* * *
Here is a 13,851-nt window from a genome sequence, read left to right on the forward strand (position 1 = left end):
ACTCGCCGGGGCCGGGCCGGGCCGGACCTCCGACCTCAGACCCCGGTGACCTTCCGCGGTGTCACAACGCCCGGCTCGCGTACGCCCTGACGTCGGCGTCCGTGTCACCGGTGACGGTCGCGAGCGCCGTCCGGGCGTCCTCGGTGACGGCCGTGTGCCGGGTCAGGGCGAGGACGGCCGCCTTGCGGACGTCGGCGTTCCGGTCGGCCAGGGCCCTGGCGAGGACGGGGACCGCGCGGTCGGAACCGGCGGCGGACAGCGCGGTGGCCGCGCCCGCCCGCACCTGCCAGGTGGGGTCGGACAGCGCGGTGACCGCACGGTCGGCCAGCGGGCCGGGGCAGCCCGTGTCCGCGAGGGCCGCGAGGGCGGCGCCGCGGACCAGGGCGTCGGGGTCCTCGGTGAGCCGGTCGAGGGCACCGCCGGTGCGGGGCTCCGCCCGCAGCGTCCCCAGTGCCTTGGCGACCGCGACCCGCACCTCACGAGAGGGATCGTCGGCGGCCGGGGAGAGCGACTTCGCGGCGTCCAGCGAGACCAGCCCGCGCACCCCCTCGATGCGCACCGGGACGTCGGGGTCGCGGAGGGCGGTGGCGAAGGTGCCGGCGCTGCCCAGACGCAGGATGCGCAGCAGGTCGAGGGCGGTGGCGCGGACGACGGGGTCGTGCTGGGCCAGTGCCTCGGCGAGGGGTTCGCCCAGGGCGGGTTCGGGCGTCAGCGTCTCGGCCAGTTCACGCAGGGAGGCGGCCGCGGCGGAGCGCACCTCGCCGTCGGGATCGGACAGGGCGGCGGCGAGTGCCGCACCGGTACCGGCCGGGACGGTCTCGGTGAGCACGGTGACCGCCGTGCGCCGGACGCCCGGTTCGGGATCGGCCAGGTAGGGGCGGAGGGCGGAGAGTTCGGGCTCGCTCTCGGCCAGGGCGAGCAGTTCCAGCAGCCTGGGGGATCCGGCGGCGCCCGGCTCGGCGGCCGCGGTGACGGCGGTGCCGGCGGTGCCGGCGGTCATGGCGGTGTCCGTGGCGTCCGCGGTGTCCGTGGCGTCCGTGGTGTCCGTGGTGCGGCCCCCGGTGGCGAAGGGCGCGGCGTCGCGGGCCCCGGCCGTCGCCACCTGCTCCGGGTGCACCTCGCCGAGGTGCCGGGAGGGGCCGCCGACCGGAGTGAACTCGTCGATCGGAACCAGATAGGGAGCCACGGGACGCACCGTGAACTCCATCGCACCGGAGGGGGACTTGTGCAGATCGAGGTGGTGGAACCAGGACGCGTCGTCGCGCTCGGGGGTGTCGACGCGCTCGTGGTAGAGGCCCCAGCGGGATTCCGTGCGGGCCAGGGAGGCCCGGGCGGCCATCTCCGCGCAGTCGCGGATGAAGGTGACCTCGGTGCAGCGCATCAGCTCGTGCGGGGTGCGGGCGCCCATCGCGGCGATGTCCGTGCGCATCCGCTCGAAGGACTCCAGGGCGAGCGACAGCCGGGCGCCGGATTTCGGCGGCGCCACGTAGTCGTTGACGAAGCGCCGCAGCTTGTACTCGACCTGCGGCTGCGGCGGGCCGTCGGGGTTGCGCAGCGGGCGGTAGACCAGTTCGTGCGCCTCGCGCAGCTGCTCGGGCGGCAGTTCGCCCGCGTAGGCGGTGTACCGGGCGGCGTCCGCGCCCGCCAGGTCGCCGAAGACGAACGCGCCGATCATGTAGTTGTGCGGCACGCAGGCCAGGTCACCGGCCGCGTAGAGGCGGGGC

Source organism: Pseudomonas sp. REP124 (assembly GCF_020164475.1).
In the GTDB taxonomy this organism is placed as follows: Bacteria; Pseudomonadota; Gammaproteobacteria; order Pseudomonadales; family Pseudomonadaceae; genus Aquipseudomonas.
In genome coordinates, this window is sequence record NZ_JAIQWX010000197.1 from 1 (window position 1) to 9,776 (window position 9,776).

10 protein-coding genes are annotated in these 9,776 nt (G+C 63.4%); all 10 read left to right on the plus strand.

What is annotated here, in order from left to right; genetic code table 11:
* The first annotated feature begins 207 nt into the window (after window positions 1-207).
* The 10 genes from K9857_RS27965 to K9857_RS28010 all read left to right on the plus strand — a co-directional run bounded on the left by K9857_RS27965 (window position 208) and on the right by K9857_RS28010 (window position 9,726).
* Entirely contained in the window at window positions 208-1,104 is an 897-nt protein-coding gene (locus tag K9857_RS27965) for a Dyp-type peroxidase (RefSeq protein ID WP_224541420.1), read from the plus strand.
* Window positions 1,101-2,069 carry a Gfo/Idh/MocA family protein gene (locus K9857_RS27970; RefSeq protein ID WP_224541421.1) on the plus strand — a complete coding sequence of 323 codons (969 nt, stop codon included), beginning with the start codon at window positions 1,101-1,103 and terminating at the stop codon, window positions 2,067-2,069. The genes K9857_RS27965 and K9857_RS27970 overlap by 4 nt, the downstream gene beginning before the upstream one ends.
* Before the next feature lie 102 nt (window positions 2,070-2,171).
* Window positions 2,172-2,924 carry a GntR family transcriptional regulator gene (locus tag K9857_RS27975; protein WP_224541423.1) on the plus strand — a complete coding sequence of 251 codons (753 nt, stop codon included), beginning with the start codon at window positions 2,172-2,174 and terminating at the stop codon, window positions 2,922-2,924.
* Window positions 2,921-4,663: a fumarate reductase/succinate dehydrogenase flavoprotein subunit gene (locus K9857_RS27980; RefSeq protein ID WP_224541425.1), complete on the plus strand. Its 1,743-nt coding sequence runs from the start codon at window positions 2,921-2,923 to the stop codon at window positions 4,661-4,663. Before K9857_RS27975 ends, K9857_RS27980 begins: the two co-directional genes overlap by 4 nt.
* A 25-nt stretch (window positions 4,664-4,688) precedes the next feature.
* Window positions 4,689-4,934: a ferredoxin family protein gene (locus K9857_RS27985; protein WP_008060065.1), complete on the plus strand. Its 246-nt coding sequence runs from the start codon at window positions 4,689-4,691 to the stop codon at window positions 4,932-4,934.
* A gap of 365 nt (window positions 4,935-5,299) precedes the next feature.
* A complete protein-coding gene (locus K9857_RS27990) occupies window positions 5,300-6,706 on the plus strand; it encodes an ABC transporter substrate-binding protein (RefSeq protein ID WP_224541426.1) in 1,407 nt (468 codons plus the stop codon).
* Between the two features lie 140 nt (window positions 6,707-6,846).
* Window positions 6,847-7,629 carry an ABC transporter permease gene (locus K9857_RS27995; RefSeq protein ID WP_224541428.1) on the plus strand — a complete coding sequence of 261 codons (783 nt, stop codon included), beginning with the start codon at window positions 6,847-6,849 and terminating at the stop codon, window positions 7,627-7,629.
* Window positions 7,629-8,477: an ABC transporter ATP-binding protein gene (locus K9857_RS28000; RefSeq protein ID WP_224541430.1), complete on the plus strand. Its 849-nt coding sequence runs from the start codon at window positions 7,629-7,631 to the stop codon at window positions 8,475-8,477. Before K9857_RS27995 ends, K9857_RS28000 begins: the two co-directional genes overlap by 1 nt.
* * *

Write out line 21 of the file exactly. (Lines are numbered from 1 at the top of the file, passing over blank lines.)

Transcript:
* Window positions 7,629-8,477: an ABC transporter ATP-binding protein gene (locus K9857_RS28000; RefSeq protein ID WP_224541430.1), complete on the plus strand. Its 849-nt coding sequence runs from the start codon at window positions 7,629-7,631 to the stop codon at window positions 8,475-8,477. Before K9857_RS27995 ends, K9857_RS28000 begins: the two co-directional genes overlap by 1 nt.